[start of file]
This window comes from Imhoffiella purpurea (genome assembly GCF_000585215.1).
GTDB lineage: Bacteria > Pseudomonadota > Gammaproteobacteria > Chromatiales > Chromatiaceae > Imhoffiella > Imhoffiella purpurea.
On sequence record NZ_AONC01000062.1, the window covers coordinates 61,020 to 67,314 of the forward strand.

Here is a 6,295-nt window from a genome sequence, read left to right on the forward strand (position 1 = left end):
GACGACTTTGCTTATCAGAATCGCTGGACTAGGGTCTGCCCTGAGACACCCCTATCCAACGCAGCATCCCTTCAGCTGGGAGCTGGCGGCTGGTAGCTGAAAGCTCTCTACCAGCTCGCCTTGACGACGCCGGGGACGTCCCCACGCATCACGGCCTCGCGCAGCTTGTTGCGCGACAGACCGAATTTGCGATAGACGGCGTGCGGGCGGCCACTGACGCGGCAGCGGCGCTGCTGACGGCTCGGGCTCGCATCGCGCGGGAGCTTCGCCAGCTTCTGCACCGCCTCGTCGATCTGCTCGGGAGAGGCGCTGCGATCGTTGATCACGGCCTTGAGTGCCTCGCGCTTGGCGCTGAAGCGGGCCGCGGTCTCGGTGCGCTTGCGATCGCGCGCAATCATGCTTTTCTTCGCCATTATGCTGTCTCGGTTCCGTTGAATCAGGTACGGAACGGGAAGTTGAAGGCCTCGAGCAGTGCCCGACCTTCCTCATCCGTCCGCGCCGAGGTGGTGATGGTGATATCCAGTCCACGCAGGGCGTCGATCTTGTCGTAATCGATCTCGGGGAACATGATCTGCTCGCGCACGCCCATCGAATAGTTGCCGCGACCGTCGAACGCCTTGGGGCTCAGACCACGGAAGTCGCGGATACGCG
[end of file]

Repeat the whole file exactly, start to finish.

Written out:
This window comes from Imhoffiella purpurea (genome assembly GCF_000585215.1).
GTDB lineage: Bacteria > Pseudomonadota > Gammaproteobacteria > Chromatiales > Chromatiaceae > Imhoffiella > Imhoffiella purpurea.
On sequence record NZ_AONC01000062.1, the window covers coordinates 61,020 to 67,314 of the forward strand.

Here is a 6,295-nt window from a genome sequence, read left to right on the forward strand (position 1 = left end):
GACGACTTTGCTTATCAGAATCGCTGGACTAGGGTCTGCCCTGAGACACCCCTATCCAACGCAGCATCCCTTCAGCTGGGAGCTGGCGGCTGGTAGCTGAAAGCTCTCTACCAGCTCGCCTTGACGACGCCGGGGACGTCCCCACGCATCACGGCCTCGCGCAGCTTGTTGCGCGACAGACCGAATTTGCGATAGACGGCGTGCGGGCGGCCACTGACGCGGCAGCGGCGCTGCTGACGGCTCGGGCTCGCATCGCGCGGGAGCTTCGCCAGCTTCTGCACCGCCTCGTCGATCTGCTCGGGAGAGGCGCTGCGATCGTTGATCACGGCCTTGAGTGCCTCGCGCTTGGCGCTGAAGCGGGCCGCGGTCTCGGTGCGCTTGCGATCGCGCGCAATCATGCTTTTCTTCGCCATTATGCTGTCTCGGTTCCGTTGAATCAGGTACGGAACGGGAAGTTGAAGGCCTCGAGCAGTGCCCGACCTTCCTCATCCGTCCGCGCCGAGGTGGTGATGGTGATATCCAGTCCACGCAGGGCGTCGATCTTGTCGTAATCGATCTCGGGGAACATGATCTGCTCGCGCACGCCCATCGAATAGTTGCCGCGACCGTCGAACGCCTTGGGGCTCAGACCACGGAAGTCGCGGATACGCG